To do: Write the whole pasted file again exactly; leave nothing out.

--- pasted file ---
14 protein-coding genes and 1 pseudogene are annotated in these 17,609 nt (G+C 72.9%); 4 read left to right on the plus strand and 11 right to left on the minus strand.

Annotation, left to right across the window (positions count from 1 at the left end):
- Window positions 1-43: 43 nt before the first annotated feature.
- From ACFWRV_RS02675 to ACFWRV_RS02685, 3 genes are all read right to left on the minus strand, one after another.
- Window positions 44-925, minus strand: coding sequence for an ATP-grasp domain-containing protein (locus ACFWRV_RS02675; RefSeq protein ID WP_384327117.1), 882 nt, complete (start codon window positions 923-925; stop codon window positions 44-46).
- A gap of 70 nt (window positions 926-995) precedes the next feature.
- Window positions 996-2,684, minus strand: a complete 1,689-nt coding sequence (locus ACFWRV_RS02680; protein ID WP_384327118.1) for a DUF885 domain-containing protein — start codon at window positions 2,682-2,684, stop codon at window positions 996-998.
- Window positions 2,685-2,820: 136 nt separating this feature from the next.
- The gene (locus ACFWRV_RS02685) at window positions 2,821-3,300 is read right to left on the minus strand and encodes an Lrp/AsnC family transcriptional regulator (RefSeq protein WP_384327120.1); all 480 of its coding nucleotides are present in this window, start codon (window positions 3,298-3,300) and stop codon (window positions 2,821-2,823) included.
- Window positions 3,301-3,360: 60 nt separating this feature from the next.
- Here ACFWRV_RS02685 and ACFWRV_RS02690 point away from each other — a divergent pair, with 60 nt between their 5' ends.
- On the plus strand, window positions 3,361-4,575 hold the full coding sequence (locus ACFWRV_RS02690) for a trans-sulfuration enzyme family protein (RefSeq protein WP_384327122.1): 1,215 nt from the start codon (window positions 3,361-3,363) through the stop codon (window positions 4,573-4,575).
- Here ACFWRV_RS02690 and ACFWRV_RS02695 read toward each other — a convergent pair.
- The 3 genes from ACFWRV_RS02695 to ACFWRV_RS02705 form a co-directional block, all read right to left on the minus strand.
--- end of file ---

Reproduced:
14 protein-coding genes and 1 pseudogene are annotated in these 17,609 nt (G+C 72.9%); 4 read left to right on the plus strand and 11 right to left on the minus strand.

Annotation, left to right across the window (positions count from 1 at the left end):
- Window positions 1-43: 43 nt before the first annotated feature.
- From ACFWRV_RS02675 to ACFWRV_RS02685, 3 genes are all read right to left on the minus strand, one after another.
- Window positions 44-925, minus strand: coding sequence for an ATP-grasp domain-containing protein (locus ACFWRV_RS02675; RefSeq protein ID WP_384327117.1), 882 nt, complete (start codon window positions 923-925; stop codon window positions 44-46).
- A gap of 70 nt (window positions 926-995) precedes the next feature.
- Window positions 996-2,684, minus strand: a complete 1,689-nt coding sequence (locus ACFWRV_RS02680; protein ID WP_384327118.1) for a DUF885 domain-containing protein — start codon at window positions 2,682-2,684, stop codon at window positions 996-998.
- Window positions 2,685-2,820: 136 nt separating this feature from the next.
- The gene (locus ACFWRV_RS02685) at window positions 2,821-3,300 is read right to left on the minus strand and encodes an Lrp/AsnC family transcriptional regulator (RefSeq protein WP_384327120.1); all 480 of its coding nucleotides are present in this window, start codon (window positions 3,298-3,300) and stop codon (window positions 2,821-2,823) included.
- Window positions 3,301-3,360: 60 nt separating this feature from the next.
- Here ACFWRV_RS02685 and ACFWRV_RS02690 point away from each other — a divergent pair, with 60 nt between their 5' ends.
- On the plus strand, window positions 3,361-4,575 hold the full coding sequence (locus ACFWRV_RS02690) for a trans-sulfuration enzyme family protein (RefSeq protein WP_384327122.1): 1,215 nt from the start codon (window positions 3,361-3,363) through the stop codon (window positions 4,573-4,575).
- Here ACFWRV_RS02690 and ACFWRV_RS02695 read toward each other — a convergent pair.
- The 3 genes from ACFWRV_RS02695 to ACFWRV_RS02705 form a co-directional block, all read right to left on the minus strand.